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Minidoka Woodblock Prints

Woodblock print made at Minidoka
Ca. 1942-1943
Made by Kimi Yamashita
Paper and ink
Gift of Scott Muramatsu & Mary S. Komachi
2008.12.12
Woodblock print made at Minidoka
Ca. 1942-1943
Made by Robert Hashimoto
Paper and ink
Gift of Scott Muramatsu & Mary S. Komachi
2008.12.38

There is a group of 50 or so scans of woodblock prints from the Komachi Family Collection that have always appealed to me. These small, modest prints documented the daily activities at Minidoka, taking a horrible and dehumanizing experience and transforming some aspects of it into art. Working with what was available—which wasn’t much—and making something beautiful requires determination, resolve, and fortitude, let alone skill.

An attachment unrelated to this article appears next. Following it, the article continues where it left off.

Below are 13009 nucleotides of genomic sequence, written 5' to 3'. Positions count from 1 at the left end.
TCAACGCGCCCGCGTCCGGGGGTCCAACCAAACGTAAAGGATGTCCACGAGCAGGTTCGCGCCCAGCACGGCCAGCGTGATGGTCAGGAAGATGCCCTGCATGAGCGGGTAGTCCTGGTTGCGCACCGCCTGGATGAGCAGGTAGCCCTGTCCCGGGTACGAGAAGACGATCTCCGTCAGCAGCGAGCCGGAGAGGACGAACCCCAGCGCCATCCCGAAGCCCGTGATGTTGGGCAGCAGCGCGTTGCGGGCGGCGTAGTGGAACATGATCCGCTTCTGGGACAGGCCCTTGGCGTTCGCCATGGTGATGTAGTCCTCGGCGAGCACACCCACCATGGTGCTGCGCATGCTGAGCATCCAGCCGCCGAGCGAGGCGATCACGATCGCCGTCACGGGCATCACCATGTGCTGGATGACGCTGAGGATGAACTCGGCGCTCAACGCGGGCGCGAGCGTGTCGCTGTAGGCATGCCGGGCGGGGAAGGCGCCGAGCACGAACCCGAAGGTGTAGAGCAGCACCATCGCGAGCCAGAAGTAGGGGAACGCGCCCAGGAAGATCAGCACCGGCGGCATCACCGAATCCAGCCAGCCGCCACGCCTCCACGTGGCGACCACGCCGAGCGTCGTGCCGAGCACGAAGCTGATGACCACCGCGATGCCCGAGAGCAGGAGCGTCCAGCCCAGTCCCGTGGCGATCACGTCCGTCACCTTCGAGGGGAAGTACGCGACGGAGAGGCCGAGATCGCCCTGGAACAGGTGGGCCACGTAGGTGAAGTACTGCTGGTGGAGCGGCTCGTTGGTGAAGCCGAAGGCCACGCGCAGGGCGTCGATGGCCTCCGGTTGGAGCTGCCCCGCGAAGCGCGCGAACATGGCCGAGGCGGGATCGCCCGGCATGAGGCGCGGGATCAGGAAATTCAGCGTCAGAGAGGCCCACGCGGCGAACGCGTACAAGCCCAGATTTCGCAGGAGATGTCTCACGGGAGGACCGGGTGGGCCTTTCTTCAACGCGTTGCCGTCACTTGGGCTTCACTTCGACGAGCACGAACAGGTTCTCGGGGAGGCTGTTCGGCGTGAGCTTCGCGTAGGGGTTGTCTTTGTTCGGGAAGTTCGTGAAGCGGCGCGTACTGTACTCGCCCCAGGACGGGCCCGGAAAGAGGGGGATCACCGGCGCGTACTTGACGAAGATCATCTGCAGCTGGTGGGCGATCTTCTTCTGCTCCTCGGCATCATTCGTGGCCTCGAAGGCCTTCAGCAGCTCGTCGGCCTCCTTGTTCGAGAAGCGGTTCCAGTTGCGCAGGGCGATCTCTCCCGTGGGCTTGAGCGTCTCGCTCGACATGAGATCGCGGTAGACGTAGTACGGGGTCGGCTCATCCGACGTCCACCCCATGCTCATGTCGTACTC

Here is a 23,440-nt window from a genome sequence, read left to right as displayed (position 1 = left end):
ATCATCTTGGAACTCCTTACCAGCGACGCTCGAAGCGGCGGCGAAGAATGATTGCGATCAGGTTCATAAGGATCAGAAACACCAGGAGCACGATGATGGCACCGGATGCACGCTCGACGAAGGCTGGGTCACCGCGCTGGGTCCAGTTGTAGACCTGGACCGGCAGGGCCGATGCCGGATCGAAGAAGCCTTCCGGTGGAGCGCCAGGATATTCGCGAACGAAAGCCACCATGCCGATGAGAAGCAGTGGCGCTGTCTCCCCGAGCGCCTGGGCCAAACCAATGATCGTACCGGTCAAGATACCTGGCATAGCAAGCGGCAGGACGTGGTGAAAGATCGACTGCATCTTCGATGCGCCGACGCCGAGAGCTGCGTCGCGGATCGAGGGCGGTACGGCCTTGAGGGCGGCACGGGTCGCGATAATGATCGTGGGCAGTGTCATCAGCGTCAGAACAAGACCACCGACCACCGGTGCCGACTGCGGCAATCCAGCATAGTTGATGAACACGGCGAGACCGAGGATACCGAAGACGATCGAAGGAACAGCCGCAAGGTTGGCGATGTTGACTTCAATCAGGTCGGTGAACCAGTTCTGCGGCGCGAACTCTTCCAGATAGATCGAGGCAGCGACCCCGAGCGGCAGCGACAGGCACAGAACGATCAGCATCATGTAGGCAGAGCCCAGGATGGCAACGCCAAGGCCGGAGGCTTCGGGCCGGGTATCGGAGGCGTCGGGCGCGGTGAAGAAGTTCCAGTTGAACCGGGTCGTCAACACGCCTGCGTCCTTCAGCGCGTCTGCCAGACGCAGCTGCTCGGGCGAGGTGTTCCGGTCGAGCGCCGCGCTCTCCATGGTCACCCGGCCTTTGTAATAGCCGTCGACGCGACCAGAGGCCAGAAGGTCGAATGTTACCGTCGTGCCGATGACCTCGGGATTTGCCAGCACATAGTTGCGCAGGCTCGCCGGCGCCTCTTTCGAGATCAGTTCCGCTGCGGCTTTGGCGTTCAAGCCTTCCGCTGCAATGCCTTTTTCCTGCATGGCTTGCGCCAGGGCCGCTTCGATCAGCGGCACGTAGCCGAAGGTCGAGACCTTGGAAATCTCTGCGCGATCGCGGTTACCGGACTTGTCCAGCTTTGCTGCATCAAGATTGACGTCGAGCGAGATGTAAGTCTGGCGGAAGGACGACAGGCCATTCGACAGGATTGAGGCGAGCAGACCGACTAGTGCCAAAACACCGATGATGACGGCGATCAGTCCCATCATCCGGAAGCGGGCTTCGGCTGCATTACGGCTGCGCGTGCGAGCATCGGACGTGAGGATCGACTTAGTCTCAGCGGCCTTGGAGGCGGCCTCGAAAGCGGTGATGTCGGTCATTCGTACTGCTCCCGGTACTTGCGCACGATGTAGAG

Some of the woodblock prints are signed by their makers, likely youths as part of a camp activity. Their observational skills and artistic interpretation illustrate their everyday life but always with a guard tower, barbed wire, tar paper walls of the barracks, or the incessant wind, ever present and constantly reminding us of both the beauty and ugliness of humankind. 

-Nicole Nathan

Nicole Nathan was the Director of Collections and Exhibitions at the Japanese American Museum of Oregon from 2009-2012.

You can view more of the woodblock prints from the Komachi Family Collection here.

Minidoka Woodblock Prints